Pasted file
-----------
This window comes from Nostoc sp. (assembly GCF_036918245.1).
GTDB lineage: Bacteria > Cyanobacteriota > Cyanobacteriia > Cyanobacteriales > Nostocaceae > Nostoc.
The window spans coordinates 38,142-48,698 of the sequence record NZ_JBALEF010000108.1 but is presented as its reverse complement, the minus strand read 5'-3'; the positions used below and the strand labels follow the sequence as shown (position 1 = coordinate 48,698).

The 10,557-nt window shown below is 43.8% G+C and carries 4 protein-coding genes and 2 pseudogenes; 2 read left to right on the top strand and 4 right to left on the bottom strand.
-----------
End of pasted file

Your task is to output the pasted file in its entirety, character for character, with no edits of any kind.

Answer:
This window comes from Nostoc sp. (assembly GCF_036918245.1).
GTDB lineage: Bacteria > Cyanobacteriota > Cyanobacteriia > Cyanobacteriales > Nostocaceae > Nostoc.
The window spans coordinates 38,142-48,698 of the sequence record NZ_JBALEF010000108.1 but is presented as its reverse complement, the minus strand read 5'-3'; the positions used below and the strand labels follow the sequence as shown (position 1 = coordinate 48,698).

The 10,557-nt window shown below is 43.8% G+C and carries 4 protein-coding genes and 2 pseudogenes; 2 read left to right on the top strand and 4 right to left on the bottom strand.